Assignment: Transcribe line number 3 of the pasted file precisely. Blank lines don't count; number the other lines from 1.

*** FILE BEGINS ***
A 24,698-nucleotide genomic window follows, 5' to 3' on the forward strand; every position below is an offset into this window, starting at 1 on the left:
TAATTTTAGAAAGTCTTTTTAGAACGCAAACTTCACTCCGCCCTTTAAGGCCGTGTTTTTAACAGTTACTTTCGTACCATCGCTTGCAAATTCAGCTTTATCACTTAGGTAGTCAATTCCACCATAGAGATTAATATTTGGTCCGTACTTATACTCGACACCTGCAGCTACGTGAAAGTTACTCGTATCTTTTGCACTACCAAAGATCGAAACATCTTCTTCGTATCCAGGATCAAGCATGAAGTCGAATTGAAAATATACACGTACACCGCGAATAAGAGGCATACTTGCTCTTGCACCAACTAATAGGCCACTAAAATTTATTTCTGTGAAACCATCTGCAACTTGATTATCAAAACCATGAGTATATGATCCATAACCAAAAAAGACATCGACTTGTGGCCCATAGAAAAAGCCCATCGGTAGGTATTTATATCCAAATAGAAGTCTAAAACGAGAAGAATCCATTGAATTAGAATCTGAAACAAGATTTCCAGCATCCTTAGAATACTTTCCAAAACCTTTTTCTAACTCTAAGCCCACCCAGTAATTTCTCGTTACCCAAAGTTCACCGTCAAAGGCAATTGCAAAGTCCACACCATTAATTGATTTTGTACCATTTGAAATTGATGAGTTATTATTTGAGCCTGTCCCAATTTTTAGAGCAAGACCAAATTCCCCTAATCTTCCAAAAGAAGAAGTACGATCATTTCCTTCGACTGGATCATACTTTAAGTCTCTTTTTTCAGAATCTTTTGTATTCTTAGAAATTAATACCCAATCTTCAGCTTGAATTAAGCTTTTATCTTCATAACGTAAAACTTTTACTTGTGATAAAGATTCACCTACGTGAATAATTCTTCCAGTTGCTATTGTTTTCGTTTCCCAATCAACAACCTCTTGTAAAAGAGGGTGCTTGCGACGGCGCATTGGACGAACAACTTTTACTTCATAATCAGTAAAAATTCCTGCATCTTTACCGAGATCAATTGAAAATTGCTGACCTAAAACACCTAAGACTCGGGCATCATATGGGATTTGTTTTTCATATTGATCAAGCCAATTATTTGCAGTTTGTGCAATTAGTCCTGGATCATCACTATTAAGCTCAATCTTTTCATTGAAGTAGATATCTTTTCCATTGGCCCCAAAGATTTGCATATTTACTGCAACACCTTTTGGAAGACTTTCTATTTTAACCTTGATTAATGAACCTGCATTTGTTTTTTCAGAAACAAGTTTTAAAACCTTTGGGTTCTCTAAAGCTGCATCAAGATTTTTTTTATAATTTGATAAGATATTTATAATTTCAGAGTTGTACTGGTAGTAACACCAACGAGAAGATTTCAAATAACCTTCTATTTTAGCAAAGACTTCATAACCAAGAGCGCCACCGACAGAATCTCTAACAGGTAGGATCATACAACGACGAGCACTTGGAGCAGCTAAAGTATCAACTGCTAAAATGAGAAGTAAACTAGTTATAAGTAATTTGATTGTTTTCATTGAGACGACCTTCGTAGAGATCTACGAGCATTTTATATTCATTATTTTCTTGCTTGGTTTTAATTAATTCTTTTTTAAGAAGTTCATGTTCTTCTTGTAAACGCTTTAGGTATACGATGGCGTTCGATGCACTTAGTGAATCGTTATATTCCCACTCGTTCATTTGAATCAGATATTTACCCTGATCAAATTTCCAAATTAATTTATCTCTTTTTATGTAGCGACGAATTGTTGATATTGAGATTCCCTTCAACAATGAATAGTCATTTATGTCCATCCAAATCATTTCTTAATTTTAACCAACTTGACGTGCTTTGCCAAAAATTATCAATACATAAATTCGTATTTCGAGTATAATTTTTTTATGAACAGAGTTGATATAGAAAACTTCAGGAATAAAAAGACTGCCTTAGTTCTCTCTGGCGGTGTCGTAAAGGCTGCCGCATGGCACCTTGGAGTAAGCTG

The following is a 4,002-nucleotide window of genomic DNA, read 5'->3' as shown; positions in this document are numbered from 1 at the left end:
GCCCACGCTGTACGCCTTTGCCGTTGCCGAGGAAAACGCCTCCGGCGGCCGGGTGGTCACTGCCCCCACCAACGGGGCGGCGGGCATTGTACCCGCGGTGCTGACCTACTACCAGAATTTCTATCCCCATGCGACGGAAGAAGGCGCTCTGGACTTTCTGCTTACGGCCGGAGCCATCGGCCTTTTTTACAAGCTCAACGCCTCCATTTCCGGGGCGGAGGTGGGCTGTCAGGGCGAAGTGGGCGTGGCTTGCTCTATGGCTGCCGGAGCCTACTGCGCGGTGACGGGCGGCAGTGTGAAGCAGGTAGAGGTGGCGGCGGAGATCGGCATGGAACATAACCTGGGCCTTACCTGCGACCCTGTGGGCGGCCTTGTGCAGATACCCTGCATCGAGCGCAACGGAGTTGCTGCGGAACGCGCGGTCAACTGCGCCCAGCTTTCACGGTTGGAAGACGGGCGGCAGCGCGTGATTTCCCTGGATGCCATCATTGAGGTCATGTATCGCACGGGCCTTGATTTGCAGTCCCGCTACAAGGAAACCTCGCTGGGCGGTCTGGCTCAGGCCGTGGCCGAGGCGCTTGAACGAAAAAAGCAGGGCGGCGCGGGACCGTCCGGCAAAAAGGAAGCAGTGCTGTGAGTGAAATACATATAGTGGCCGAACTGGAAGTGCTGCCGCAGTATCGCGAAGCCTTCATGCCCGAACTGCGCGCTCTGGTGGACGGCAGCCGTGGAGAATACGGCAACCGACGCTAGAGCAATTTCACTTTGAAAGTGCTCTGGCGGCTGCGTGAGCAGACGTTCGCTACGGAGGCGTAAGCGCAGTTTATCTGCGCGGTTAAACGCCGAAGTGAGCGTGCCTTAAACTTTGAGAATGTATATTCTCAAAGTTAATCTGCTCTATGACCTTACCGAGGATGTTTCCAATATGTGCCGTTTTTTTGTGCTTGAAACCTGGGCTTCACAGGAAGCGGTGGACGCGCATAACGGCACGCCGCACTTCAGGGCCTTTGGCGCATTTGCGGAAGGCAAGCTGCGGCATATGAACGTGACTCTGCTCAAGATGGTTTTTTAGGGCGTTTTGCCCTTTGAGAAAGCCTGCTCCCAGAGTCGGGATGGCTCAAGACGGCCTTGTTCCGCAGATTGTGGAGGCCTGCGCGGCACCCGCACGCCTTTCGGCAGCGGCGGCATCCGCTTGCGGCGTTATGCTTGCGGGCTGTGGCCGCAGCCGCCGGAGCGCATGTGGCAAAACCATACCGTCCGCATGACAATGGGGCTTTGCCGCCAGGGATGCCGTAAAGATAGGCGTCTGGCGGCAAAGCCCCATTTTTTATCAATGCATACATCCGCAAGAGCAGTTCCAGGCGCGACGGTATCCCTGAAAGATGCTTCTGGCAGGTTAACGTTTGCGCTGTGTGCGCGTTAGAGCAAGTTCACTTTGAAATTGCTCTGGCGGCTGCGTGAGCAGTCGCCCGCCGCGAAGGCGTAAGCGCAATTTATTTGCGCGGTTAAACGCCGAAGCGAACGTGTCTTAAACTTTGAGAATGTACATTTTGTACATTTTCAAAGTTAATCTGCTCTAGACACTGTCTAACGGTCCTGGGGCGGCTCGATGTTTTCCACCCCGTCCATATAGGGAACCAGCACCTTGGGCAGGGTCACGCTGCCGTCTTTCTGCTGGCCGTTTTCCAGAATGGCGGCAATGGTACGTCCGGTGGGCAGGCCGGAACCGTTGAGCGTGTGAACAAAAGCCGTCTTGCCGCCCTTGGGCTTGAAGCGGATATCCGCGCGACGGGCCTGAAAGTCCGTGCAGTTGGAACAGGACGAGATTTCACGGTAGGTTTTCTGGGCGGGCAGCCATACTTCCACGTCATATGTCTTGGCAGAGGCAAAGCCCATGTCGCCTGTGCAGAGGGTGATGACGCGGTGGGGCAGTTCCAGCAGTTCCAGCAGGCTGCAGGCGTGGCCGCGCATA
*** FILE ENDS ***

The following is a 4,002-nucleotide window of genomic DNA, read 5'->3' as shown; positions in this document are numbered from 1 at the left end: